On the Olfactory Anatomy in an Archaic Whale (Protocetidae, Cetacea) and the Minke Whale Balaenoptera acutorostrata (Balaenopteridae, Cetacea)

Authors

  • Stephen J. Godfrey,

    Corresponding author
    1. Department of Paleontology, Calvert Marine Museum, Solomons, Maryland
    2. Department of Paleobiology, National Museum of Natural History, Smithsonian Institution, Washington, District of Columbia
    • Department of Paleontology, Calvert Marine Museum, P.O. Box 97, Solomons, MD 20688
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  • Jonathan Geisler,

    1. Department of Paleobiology, National Museum of Natural History, Smithsonian Institution, Washington, District of Columbia
    2. Department of Anatomy, New York College of Osteopathic Medicine, Northern Boulevard, Old Westbury, New York
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  • Erich M.G. Fitzgerald

    1. Department of Paleobiology, National Museum of Natural History, Smithsonian Institution, Washington, District of Columbia
    2. Geosciences, Museum Victoria, Melbourne, Victoria, Australia
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Abstract

The structure of the olfactory apparatus is not well known in both archaic and extant whales; the result of poor preservation in most fossils and locational isolation deep within the skulls in both fossil and Recent taxa. Several specimens now shed additional light on the subject. A partial skull of an archaic cetacean is reported from the Pamunkey River, Virginia, USA. The specimen probably derives from the upper middle Eocene (Piney Point Formation) and is tentatively assigned to the Protocetidae. Uncrushed cranial cavities associated with the olfactory apparatus were devoid of sediment. CT scans clearly reveal the dorsal nasal meatus, ethmoturbinates within the olfactory recess, the cribriform plate, the area occupied by the olfactory bulbs, and the olfactory nerve tract. Several sectioned skulls of the minke whale (Balaenoptera acutorostrata) were also examined, and olfactory structures are remarkably similar to those observed in the fossil skull from the Pamunkey River. One important difference between the two is that the fossil specimen has an elongate olfactory nerve tract. The more forward position of the external nares in extant balaenopterids when compared with those of extant odontocetes is interpreted to be the result of the need to retain a functional olfactory apparatus and the forward position of the supraoccipital/cranial vertex. An increase in the distance between the occipital condyles and the vertex in balaenopterids enhances the mechanical advantage of the epaxial musculature that inserts on the occiput, a specialization that likely stabilizes the head of these enormous mammals during lunge feeding. Anat Rec, 2013. © 2012 Wiley Periodicals, Inc.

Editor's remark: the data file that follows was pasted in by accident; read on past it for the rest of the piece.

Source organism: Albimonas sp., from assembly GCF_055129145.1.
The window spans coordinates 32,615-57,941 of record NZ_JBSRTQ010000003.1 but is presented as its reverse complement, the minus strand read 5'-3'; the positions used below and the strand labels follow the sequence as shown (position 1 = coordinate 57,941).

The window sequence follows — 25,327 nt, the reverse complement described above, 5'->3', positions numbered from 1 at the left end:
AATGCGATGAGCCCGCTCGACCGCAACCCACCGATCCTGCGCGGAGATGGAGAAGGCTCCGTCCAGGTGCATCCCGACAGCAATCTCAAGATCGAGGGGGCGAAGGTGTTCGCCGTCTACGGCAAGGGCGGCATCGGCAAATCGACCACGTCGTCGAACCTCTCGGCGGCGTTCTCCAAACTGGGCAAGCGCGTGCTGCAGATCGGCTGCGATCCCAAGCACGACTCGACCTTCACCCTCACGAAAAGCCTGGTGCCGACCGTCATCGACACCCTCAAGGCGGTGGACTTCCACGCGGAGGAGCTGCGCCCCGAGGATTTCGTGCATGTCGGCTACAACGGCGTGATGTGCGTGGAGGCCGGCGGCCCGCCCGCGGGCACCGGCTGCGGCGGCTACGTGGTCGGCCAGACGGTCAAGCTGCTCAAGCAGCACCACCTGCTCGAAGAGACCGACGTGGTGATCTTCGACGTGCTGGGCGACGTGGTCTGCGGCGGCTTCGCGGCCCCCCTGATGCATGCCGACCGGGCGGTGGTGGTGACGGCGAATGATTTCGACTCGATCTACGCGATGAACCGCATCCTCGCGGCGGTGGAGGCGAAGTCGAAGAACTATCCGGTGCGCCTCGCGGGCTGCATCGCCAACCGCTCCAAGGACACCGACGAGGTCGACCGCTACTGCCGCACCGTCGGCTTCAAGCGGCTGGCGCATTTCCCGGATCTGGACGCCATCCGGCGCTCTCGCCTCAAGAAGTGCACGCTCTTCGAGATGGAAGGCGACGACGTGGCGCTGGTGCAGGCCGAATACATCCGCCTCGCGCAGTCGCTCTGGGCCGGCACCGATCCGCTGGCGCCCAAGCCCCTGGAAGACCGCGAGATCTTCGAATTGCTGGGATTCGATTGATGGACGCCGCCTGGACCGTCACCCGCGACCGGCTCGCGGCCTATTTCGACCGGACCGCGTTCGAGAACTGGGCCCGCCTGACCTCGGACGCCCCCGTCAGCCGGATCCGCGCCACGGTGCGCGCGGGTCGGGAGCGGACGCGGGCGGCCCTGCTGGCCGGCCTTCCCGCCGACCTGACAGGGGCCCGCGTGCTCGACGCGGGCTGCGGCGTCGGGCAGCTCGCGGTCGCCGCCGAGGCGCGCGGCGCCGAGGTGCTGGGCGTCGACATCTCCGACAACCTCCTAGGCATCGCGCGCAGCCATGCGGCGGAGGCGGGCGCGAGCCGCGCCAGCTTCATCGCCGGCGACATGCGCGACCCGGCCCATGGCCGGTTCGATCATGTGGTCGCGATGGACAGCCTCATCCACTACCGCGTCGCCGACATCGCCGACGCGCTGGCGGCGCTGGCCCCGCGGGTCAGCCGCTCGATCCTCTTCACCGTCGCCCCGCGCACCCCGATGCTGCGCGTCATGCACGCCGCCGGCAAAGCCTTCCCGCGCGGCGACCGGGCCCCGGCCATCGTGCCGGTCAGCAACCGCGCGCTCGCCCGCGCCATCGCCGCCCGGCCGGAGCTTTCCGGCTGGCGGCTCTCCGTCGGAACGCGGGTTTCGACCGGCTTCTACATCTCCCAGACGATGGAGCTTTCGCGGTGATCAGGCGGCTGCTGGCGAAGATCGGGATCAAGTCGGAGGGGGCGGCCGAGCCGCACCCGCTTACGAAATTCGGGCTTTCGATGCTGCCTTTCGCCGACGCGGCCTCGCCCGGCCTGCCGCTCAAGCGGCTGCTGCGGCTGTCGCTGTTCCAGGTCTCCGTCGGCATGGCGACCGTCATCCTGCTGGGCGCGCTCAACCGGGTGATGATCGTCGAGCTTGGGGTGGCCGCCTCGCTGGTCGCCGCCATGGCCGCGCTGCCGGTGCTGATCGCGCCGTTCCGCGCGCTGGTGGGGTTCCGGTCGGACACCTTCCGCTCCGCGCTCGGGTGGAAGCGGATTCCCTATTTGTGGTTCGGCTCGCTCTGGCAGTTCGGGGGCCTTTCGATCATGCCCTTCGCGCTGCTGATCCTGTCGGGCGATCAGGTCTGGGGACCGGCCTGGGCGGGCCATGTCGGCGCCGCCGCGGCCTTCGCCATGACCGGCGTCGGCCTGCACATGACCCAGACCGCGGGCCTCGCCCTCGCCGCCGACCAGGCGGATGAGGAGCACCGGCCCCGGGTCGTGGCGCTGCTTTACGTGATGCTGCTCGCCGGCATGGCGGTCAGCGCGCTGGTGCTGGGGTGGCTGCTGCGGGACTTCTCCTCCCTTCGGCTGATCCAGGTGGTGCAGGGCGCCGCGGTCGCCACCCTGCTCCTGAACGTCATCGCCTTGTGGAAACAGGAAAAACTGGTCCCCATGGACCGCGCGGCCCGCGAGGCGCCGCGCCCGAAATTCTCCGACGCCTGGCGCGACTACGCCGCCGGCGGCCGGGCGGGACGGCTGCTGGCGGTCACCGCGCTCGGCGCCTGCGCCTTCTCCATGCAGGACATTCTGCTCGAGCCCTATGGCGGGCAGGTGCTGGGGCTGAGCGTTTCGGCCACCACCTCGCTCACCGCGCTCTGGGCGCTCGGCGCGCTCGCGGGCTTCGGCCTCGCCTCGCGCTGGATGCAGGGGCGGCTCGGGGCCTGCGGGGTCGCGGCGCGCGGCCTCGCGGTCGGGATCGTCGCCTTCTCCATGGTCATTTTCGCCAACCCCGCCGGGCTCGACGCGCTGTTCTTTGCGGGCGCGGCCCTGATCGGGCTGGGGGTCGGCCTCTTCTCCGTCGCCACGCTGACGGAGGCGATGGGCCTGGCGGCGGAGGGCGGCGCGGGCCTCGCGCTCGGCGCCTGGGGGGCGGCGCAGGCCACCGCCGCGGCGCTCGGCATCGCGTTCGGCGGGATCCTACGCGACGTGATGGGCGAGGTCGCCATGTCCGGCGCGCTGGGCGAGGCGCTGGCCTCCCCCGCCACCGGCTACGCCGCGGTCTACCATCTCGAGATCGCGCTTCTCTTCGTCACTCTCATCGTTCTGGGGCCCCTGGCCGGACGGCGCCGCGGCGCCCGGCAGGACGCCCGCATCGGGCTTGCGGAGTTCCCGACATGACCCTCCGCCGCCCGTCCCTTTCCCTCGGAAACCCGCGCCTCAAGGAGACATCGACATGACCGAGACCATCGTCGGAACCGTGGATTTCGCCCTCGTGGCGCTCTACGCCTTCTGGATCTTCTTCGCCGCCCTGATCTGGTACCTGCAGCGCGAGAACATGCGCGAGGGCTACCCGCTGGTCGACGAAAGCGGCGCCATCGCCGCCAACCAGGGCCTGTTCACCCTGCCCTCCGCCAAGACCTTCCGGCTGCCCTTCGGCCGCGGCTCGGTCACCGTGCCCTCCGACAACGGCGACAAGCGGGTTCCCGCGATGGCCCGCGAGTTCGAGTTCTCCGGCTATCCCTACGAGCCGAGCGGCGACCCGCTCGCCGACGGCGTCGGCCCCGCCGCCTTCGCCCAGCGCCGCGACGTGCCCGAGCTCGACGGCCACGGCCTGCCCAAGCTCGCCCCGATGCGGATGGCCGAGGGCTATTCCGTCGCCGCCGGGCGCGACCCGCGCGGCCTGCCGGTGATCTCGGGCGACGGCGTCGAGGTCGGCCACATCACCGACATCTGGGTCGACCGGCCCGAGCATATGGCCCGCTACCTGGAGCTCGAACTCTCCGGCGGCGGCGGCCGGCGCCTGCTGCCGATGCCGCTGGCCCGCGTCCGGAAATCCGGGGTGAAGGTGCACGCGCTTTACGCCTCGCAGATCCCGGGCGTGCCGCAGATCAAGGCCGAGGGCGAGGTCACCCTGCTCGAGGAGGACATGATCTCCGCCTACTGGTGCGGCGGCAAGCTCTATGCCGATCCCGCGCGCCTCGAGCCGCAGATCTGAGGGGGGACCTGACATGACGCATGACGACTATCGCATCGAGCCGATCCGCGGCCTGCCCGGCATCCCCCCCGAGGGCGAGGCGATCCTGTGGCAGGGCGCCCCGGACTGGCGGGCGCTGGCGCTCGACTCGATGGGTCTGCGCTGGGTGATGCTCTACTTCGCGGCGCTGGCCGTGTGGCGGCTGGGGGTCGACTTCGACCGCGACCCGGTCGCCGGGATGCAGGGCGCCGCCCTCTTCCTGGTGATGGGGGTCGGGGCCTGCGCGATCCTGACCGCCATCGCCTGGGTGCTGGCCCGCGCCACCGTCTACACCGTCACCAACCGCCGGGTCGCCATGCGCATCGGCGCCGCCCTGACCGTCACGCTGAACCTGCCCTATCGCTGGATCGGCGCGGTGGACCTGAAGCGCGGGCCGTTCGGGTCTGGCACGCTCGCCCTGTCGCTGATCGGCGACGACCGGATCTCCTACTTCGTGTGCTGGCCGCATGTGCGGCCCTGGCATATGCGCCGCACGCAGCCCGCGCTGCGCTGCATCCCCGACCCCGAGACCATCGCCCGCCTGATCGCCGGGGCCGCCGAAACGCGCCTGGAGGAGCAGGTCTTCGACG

Ancillary